The lack of concern by Chinese contractors about environmental damage caused by a project has resulted in governments abandoning some projects. Land acquisition particularly in more democratic countries has prompted some farmers to refuse to move. Corruption and hefty kickbacks have dented Beijing’s image and caused delays.
Myanmar dragging its feet on BRI projects
It might seem surprising that China faces some of its biggest problems in getting the BRI off the ground in Myanmar, particularly because the country desperately needs infrastructure and Beijing has been one of its only patrons since the regime was accused of kicking out some 750,000 Muslim Rohingya in late 2017.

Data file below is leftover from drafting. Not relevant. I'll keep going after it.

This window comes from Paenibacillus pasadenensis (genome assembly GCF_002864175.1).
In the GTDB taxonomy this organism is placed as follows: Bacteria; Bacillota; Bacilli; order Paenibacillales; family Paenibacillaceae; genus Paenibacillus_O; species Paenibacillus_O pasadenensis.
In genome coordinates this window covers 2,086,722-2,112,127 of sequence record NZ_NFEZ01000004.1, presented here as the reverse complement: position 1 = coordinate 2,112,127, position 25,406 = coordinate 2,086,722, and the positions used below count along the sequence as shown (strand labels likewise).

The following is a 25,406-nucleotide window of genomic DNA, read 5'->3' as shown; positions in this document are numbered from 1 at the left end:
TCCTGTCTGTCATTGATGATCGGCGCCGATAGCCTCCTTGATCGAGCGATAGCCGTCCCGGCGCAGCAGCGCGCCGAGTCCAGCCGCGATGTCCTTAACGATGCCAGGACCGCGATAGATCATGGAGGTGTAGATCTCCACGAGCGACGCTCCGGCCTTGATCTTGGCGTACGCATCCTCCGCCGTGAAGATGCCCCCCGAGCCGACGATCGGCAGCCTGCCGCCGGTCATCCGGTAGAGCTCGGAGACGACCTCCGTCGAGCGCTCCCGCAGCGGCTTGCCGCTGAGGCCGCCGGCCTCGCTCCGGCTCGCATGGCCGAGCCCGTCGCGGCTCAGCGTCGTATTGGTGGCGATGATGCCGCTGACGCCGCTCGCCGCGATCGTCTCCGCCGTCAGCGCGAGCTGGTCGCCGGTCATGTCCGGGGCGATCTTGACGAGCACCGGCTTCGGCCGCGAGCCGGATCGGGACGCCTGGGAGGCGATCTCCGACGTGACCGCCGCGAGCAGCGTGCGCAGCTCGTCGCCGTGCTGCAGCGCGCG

In August 2018, Myanmar and China finally agreed on a scaled-down Chinese port project at Kyaukphyu, which would provide China access to the Indian Ocean. Myanmar under State Counsellor Aung San Suu Kyi whittled down the cost to US$1.3 billion from the hefty US$7 billion that the previous military government had agreed to in 2015. Myanmar also negotiated to cut its share of the project and that of its companies to 15% each. A Chinese consortium will hold a hefty 70% stake. But so far, almost no work has begun.
A month later the two sides signed a memorandum to establish the 1,060-mile China-Myanmar Economic Corridor to link Kunming in southern China with Mandalay, Yangon and the Kyaukphyu port. Little work has begun there either, except for a feasibility study to build a US$9 billion railroad from Muse on the Chinese border to the port on the Indian Ocean.
In one project China had provided fertiliser, seeds and water pumps to the Ministry of Agriculture, evaluated the cost to be worth US$300 million dollars, charged 4.5% and required Myanmar to repay the loan in ten years in hard currency.